Data from 700 million LinkedIn users is now up for sale on the dark web, according to a report by RestorePrivacy. The personal information comes from a major breach of the social network, the second incident of this kind this year (via 9to5Mac). The data breach leaves affected people at risk of phishing attacks, identity theft, and other security-related issues.
RestorePrivacy reports that a hacker advertised data from 700 million LinkedIn users on June 22, 2021. The same hacker also posted a sample of the data from one million people to show its authenticity. RestorePrivacy examined the sample of data and found the following information:
- Email Addresses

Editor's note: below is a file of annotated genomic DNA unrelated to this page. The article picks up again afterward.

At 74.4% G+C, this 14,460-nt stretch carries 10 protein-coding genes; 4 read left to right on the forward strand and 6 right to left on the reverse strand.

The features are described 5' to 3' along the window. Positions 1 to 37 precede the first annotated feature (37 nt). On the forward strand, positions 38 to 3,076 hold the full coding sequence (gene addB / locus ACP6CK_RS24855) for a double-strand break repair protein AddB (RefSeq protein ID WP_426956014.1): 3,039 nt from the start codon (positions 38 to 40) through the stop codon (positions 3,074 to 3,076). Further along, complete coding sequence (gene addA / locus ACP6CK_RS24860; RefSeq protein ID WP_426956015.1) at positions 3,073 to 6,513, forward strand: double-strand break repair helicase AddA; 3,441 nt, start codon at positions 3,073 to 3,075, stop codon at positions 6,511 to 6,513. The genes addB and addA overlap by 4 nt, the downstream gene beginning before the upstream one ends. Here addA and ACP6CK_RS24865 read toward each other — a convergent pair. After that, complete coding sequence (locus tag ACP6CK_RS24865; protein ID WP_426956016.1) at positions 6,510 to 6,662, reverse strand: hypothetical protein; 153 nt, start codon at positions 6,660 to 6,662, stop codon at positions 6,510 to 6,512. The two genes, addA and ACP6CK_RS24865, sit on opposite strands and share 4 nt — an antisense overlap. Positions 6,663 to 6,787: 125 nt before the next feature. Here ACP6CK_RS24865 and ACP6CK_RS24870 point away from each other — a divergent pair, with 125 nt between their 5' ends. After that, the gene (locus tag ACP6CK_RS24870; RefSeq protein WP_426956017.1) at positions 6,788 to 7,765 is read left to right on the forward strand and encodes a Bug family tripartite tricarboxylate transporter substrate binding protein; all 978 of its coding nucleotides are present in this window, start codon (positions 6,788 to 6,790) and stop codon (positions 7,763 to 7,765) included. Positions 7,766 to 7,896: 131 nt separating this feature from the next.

- Full names
- Phone numbers
- Physical addresses
- Geolocation records
- LinkedIn username and profile URL
- Personal and professional experience/background
- Other social media accounts and usernames
LinkedIn has 756 million members, according to the social network’s about page. That means that a data breach of 700 million accounts affects over 92% of its total users.
The data was cross-checked and analyzed by RestorePrivacy, which determined the information to be authentic and up to date. It includes samples from 2020 and 2021.
Passwords were not found in the information from the data breach, but the data that is available still presents security risks. As explained by RestorePrivacy, a bad actor could use the data obtained through the breach to gain access to people’s other accounts.
The hacker that posted the data online says that he obtained the data exploiting an official LinkedIn API.